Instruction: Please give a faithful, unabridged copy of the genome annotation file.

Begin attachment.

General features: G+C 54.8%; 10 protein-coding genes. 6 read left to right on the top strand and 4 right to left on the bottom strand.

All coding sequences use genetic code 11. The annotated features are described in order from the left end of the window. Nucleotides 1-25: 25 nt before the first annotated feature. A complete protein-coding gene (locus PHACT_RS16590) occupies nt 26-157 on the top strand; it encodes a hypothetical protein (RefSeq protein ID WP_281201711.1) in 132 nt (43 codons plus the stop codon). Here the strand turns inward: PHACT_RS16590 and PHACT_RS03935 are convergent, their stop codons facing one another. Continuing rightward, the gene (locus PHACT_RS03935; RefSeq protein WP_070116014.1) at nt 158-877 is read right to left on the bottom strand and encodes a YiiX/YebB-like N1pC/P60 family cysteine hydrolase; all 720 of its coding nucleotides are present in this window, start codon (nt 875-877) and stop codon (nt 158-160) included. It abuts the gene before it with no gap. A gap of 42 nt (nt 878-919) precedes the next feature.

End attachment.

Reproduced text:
General features: G+C 54.8%; 10 protein-coding genes. 6 read left to right on the top strand and 4 right to left on the bottom strand.

All coding sequences use genetic code 11. The annotated features are described in order from the left end of the window. Nucleotides 1-25: 25 nt before the first annotated feature. A complete protein-coding gene (locus PHACT_RS16590) occupies nt 26-157 on the top strand; it encodes a hypothetical protein (RefSeq protein ID WP_281201711.1) in 132 nt (43 codons plus the stop codon). Here the strand turns inward: PHACT_RS16590 and PHACT_RS03935 are convergent, their stop codons facing one another. Continuing rightward, the gene (locus PHACT_RS03935; RefSeq protein WP_070116014.1) at nt 158-877 is read right to left on the bottom strand and encodes a YiiX/YebB-like N1pC/P60 family cysteine hydrolase; all 720 of its coding nucleotides are present in this window, start codon (nt 875-877) and stop codon (nt 158-160) included. It abuts the gene before it with no gap. A gap of 42 nt (nt 878-919) precedes the next feature.